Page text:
One of Dickson's prescriptions for Covid lists ivermectin, but a cocktail of other drugs: azithromycin (an antibiotic), prednisone (a steroid), dutasteride (which treats prostate enlargement), spironolactone (a diuretic), bromhexine (used in cough syrup), apixaban (an anticoagulant), and vitamin D.

"There is no proof that any of this works against Covid," says André Bacchi, professor of pharmacology at the Federal University of Rondonópolis, who was shown the list by BBC Brasil. Read more: BBC Health News »

Boris Johnson: World leader's struggle with umbrella draws laughter - CNN Video

CNN's John Berman pokes fun at British Prime Minister Boris Johnson after the world leader engaged in an epic struggle with an umbrella.

Charlatão parece praga. Boa noite, randolfeap

Brazil reports 37,156 coronavirus cases and 1,010 COVID deaths in 24 hours -ministryBrazil has had 37,156 new cases of coronavirus reported in the past 24 hours, and 1,010 deaths from COVID-19, the health ministry said on Monday. This would be America is Biden wasn’t elected. I hope the global community can help because this is unacceptable.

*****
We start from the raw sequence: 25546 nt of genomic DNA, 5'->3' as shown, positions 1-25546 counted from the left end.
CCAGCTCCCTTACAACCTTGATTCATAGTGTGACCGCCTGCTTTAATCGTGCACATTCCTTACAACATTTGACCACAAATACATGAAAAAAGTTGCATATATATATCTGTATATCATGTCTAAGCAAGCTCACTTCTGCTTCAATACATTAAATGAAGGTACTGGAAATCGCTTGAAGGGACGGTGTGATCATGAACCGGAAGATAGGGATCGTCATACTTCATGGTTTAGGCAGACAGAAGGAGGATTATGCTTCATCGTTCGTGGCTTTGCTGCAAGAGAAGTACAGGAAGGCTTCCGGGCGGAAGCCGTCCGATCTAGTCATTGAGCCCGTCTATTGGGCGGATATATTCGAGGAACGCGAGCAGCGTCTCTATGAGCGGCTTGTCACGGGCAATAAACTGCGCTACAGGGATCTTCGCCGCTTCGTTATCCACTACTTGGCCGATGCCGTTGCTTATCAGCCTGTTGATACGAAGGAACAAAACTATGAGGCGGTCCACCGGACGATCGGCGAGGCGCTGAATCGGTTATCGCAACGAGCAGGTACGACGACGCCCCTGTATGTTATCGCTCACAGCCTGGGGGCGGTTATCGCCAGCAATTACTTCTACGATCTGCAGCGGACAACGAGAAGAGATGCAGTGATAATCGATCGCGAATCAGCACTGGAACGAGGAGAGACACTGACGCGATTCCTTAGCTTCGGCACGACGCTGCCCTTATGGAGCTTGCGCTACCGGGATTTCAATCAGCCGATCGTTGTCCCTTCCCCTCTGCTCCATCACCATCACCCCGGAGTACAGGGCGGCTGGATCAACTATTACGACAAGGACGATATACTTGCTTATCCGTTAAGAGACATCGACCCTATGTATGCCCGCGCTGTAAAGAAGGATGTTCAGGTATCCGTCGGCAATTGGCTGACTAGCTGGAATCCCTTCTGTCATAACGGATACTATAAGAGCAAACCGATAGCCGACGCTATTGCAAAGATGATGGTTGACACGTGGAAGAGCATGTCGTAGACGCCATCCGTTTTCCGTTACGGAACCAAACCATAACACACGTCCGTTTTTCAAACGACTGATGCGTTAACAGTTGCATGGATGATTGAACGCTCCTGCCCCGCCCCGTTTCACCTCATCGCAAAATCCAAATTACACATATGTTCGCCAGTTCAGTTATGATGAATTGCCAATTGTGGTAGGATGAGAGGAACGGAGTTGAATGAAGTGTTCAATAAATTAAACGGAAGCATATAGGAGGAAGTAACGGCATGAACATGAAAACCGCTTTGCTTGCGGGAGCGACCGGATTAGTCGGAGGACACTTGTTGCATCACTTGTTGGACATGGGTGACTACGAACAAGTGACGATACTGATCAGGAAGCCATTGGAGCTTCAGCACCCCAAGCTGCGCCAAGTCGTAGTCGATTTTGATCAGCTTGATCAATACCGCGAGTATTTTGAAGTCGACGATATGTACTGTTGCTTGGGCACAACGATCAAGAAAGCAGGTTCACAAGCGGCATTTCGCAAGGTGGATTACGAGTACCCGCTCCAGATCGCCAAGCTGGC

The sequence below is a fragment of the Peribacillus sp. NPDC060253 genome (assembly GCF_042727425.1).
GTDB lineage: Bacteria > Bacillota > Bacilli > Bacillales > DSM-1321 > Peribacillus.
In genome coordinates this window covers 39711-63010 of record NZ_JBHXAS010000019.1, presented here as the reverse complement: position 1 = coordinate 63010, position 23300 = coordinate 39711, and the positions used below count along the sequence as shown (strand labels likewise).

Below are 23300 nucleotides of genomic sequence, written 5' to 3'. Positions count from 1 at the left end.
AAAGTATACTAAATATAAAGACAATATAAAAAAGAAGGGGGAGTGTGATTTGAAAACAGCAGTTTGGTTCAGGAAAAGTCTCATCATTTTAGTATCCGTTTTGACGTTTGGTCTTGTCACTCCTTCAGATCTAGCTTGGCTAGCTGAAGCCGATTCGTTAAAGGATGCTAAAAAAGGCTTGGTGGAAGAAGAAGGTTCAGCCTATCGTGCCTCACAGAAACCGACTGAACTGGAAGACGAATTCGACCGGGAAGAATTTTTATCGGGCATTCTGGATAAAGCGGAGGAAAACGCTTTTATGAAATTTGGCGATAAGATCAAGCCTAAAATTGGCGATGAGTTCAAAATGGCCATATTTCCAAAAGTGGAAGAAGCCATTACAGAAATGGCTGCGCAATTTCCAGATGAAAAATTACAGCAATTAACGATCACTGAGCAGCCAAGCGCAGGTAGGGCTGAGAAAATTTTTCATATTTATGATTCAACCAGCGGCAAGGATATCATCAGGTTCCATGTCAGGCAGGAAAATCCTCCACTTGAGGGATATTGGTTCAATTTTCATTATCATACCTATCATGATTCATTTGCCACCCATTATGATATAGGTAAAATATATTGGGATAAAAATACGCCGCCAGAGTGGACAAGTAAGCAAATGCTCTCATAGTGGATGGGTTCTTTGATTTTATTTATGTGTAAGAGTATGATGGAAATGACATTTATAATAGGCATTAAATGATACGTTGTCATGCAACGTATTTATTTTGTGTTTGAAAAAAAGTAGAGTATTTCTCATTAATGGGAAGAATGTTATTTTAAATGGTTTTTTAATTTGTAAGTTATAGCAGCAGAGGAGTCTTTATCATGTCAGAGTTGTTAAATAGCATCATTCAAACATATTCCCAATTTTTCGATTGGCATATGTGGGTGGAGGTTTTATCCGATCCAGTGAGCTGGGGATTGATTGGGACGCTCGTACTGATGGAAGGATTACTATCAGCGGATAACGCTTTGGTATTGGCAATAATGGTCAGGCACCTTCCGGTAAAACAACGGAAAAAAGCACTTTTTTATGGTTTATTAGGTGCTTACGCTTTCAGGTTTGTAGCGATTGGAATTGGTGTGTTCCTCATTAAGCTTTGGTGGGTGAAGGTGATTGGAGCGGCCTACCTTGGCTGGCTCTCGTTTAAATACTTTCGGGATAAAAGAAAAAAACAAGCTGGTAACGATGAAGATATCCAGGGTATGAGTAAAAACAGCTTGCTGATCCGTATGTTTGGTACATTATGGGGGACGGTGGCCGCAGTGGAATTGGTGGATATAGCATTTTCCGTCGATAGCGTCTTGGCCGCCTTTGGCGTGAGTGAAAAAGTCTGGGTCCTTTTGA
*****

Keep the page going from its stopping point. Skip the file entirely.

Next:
Brazil has 52,911 coronavirus cases and 2,378 COVID deaths in 24 hoursBrazil has had 52,911 new cases of the novel coronavirus reported in the past 24 hours, and 2,378 deaths from COVID-19, the Health Ministry said on Tuesday. Politics.🥱 Great. Bring em to America. On a related note, Brazil wants to host a continental football tournament!

Must We Be Bribed With Free Weed and Beer to Get Vaxxed?A list of some of the most absurd things states are offering as COVID vaccine incentives. ..and guns. Don’t forget some states offer a gun with your free vaccine. and why not? meet people at their level and get shots in arms. whatever it takes: And the early vaxed get bubkas.

Amazon removed a listing for blank fake COVID-19 vaccine cardsBusiness Insider tells the global tech, finance, markets, media, healthcare, and strategy stories you want to know. 😂 good

How Celebs Are Dealing With Post-Lockdown Social AnxietyNicky Hilton, Prabal Gurung, and more reveal how they're getting re-acquainted with social activities as Covid numbers slow in the U.S.

What will a reopened L.A. County look like? More freedom but also coronavirus tests and rulesHere are five things to expect as L.A. County fully reopens after COVID-19 restrictions.